Maybe you aren’t, but you are new to Apple. Because in all my years of associating with Apple consumers I’ve never heard anyone talk like you do.

      2. Customers who “get it” and who continue buying after the sale”

        Idiot! I said the very same thing in my comment, which you apparently skimmed right over.

        In their Vertical Market, Apple’s core customers sustain the company through good & bad times which obviates to the need to use marketshare as a metric when comparing competing markets.

        1. The following statement is not bullshit nor it is “Bull Shit.” It is the very basis of Apple’s business model:

          “Apple doesn’t compete for market share per se since Apple doesn’t target low-cost customers as they are not worth it.”

          1. “Apple doesn’t compete for market share per se since Apple doesn’t target low-cost customers as they are not worth it.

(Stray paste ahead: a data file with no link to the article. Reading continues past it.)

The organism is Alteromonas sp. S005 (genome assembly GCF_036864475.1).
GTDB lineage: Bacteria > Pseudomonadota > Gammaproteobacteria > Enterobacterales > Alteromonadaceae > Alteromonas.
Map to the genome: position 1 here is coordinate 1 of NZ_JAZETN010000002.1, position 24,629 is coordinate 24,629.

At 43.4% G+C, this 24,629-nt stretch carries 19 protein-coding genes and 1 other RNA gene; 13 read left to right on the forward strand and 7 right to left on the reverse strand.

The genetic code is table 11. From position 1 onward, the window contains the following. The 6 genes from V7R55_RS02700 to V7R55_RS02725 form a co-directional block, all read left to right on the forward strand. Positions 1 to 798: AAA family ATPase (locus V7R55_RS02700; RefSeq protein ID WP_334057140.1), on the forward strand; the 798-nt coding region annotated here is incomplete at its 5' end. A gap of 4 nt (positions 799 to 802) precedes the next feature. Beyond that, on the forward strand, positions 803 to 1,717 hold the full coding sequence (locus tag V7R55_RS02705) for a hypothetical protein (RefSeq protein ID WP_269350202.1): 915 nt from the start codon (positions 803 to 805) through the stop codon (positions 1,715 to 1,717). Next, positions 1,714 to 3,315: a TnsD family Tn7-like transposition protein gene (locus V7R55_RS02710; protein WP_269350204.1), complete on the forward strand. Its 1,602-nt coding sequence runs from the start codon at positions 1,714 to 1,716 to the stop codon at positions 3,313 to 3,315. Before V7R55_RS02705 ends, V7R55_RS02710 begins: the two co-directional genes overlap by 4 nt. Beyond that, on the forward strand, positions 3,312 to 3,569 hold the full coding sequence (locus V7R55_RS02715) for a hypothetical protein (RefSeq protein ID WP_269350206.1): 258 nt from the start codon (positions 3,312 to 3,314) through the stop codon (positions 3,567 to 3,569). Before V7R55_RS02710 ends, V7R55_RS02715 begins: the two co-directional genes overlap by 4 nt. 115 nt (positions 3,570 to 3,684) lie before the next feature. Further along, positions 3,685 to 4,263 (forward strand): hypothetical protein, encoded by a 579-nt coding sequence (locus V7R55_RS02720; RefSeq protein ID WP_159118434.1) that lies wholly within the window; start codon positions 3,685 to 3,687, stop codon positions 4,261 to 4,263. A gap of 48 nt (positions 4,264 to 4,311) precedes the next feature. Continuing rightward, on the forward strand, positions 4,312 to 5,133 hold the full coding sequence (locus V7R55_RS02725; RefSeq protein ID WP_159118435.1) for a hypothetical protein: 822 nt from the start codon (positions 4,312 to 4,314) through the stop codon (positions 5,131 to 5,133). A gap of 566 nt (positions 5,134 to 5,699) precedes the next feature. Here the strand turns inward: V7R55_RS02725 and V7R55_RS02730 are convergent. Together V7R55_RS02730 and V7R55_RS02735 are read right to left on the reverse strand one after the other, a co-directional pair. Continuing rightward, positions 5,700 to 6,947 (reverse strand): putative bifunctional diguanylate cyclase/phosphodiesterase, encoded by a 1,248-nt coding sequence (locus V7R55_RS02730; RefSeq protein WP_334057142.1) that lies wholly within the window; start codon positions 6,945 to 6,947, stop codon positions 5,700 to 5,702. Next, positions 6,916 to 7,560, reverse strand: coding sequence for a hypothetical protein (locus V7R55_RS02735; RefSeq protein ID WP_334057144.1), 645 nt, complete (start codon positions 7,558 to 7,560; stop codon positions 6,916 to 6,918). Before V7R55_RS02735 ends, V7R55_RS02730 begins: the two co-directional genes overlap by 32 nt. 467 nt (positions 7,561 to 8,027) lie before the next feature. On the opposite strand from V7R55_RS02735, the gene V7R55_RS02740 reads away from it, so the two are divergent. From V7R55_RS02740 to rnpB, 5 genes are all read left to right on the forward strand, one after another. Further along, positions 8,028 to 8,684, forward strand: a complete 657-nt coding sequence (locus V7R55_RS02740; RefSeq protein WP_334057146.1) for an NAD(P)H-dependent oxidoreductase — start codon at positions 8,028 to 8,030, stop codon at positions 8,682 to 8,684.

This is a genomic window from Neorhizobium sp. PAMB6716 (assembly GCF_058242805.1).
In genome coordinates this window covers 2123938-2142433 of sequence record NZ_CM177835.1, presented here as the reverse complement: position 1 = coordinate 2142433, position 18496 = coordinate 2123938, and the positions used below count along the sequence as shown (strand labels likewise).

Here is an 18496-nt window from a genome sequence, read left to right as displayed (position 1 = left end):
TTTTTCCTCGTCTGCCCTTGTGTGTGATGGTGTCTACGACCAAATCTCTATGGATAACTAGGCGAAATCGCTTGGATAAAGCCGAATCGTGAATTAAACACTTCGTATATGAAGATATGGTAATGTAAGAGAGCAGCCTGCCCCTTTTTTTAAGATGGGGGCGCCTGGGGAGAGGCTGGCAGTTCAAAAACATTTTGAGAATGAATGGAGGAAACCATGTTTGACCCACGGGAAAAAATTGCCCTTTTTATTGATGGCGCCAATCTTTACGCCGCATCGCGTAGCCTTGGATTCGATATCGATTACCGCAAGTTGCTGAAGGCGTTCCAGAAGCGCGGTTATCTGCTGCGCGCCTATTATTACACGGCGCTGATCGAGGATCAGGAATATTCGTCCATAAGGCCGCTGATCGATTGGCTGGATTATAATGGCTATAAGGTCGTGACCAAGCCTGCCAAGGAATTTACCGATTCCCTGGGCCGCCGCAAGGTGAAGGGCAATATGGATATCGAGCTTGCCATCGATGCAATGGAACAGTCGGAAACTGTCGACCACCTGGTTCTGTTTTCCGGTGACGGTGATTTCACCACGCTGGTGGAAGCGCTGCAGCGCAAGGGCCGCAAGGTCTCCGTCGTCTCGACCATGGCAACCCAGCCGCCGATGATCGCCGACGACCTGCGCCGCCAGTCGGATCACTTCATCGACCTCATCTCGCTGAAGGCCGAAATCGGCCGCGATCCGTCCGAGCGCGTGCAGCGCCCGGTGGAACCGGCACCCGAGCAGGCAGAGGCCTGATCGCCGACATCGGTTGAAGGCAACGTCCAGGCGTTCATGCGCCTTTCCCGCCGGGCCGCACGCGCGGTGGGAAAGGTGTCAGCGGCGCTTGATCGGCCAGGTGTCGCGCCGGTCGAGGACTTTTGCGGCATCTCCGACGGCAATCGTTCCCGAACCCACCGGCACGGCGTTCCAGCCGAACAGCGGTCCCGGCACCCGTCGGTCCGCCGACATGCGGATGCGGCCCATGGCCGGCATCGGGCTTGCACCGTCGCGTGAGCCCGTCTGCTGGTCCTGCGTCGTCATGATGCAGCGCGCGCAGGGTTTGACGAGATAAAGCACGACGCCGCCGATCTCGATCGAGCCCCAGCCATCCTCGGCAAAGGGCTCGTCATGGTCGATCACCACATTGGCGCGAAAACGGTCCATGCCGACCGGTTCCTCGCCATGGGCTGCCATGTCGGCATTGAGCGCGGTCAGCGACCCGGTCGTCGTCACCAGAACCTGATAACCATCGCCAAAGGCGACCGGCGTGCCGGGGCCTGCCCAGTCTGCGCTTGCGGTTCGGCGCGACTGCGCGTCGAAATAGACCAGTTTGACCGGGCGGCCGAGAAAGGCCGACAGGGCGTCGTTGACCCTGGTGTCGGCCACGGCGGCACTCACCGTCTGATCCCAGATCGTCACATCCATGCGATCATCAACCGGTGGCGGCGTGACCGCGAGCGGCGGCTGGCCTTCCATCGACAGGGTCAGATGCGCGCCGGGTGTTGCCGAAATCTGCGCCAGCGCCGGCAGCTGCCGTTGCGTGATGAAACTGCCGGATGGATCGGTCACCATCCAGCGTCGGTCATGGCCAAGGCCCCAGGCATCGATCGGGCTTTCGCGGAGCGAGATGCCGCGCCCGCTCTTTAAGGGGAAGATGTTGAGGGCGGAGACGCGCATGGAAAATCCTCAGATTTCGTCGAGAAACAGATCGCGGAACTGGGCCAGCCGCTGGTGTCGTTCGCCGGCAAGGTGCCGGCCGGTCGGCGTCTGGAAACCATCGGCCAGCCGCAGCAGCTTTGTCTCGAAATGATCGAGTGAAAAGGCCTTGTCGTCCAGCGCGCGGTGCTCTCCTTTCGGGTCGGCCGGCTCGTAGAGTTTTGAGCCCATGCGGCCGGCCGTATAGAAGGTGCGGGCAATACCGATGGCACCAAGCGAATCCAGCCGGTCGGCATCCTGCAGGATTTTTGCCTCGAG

That is MDN’s opinion and not the basis of anything Apple. As I said earlier, “low-cost” customers have been brainwashed into thinking Apple is overly expensive and chances are millions of “low-cost” customers would buy entry-level Apple products if they weren’t being mislead.

            There is no doubt in my mind a “low-cost” customer could easily become unshackled from the stereotype casting you’re proffering, if presented with the facts.

            Why don’t you wake up to your own brand of bullshit?

            1. What value would low-cost (low-class) customers bring besides increased support costs (to get their iPhone working with their fucking Packard Bell) and little or no sales (content, apps, iTunes Match, iCloud upgrades) after the initial sale which only served to hurt Apple’s margins?